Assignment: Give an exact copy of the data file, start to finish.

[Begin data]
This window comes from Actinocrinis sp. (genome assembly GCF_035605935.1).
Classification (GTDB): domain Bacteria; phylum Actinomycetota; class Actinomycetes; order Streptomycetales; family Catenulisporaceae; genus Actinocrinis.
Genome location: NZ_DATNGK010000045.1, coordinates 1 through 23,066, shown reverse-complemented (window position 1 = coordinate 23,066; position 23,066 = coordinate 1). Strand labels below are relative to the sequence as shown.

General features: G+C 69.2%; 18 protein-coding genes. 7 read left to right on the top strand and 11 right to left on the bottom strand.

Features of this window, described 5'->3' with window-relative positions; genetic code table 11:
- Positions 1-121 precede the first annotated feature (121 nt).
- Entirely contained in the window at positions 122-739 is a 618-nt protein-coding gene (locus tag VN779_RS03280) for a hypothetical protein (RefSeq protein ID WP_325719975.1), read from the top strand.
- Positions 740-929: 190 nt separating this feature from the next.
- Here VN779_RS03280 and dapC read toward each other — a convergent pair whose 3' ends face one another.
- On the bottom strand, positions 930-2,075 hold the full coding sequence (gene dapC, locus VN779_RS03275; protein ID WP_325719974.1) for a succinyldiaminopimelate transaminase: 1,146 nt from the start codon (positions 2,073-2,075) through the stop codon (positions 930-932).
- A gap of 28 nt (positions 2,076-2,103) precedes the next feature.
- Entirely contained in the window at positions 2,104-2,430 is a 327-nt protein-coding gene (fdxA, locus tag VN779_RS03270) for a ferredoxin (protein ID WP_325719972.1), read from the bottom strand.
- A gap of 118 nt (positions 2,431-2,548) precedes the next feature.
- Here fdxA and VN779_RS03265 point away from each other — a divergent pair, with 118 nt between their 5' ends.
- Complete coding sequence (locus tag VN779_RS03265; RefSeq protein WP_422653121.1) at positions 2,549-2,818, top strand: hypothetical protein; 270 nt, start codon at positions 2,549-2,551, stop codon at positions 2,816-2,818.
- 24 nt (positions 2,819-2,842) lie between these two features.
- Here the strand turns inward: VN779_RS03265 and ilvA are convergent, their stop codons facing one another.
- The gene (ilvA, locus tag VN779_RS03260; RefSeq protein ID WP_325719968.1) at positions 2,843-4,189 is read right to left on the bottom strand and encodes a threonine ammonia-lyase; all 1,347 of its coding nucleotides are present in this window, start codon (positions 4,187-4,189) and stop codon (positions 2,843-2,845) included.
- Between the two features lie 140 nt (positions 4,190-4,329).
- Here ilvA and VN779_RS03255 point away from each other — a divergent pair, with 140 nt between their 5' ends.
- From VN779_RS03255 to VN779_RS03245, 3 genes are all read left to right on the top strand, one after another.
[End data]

This window comes from Actinocrinis sp. (genome assembly GCF_035605935.1).
Classification (GTDB): domain Bacteria; phylum Actinomycetota; class Actinomycetes; order Streptomycetales; family Catenulisporaceae; genus Actinocrinis.
Genome location: NZ_DATNGK010000045.1, coordinates 1 through 23,066, shown reverse-complemented (window position 1 = coordinate 23,066; position 23,066 = coordinate 1). Strand labels below are relative to the sequence as shown.

General features: G+C 69.2%; 18 protein-coding genes. 7 read left to right on the top strand and 11 right to left on the bottom strand.

Features of this window, described 5'->3' with window-relative positions; genetic code table 11:
- Positions 1-121 precede the first annotated feature (121 nt).
- Entirely contained in the window at positions 122-739 is a 618-nt protein-coding gene (locus tag VN779_RS03280) for a hypothetical protein (RefSeq protein ID WP_325719975.1), read from the top strand.
- Positions 740-929: 190 nt separating this feature from the next.
- Here VN779_RS03280 and dapC read toward each other — a convergent pair whose 3' ends face one another.
- On the bottom strand, positions 930-2,075 hold the full coding sequence (gene dapC, locus VN779_RS03275; protein ID WP_325719974.1) for a succinyldiaminopimelate transaminase: 1,146 nt from the start codon (positions 2,073-2,075) through the stop codon (positions 930-932).
- A gap of 28 nt (positions 2,076-2,103) precedes the next feature.
- Entirely contained in the window at positions 2,104-2,430 is a 327-nt protein-coding gene (fdxA, locus tag VN779_RS03270) for a ferredoxin (protein ID WP_325719972.1), read from the bottom strand.
- A gap of 118 nt (positions 2,431-2,548) precedes the next feature.
- Here fdxA and VN779_RS03265 point away from each other — a divergent pair, with 118 nt between their 5' ends.
- Complete coding sequence (locus tag VN779_RS03265; RefSeq protein WP_422653121.1) at positions 2,549-2,818, top strand: hypothetical protein; 270 nt, start codon at positions 2,549-2,551, stop codon at positions 2,816-2,818.
- 24 nt (positions 2,819-2,842) lie between these two features.
- Here the strand turns inward: VN779_RS03265 and ilvA are convergent, their stop codons facing one another.
- The gene (ilvA, locus tag VN779_RS03260; RefSeq protein ID WP_325719968.1) at positions 2,843-4,189 is read right to left on the bottom strand and encodes a threonine ammonia-lyase; all 1,347 of its coding nucleotides are present in this window, start codon (positions 4,187-4,189) and stop codon (positions 2,843-2,845) included.
- Between the two features lie 140 nt (positions 4,190-4,329).
- Here ilvA and VN779_RS03255 point away from each other — a divergent pair, with 140 nt between their 5' ends.
- From VN779_RS03255 to VN779_RS03245, 3 genes are all read left to right on the top strand, one after another.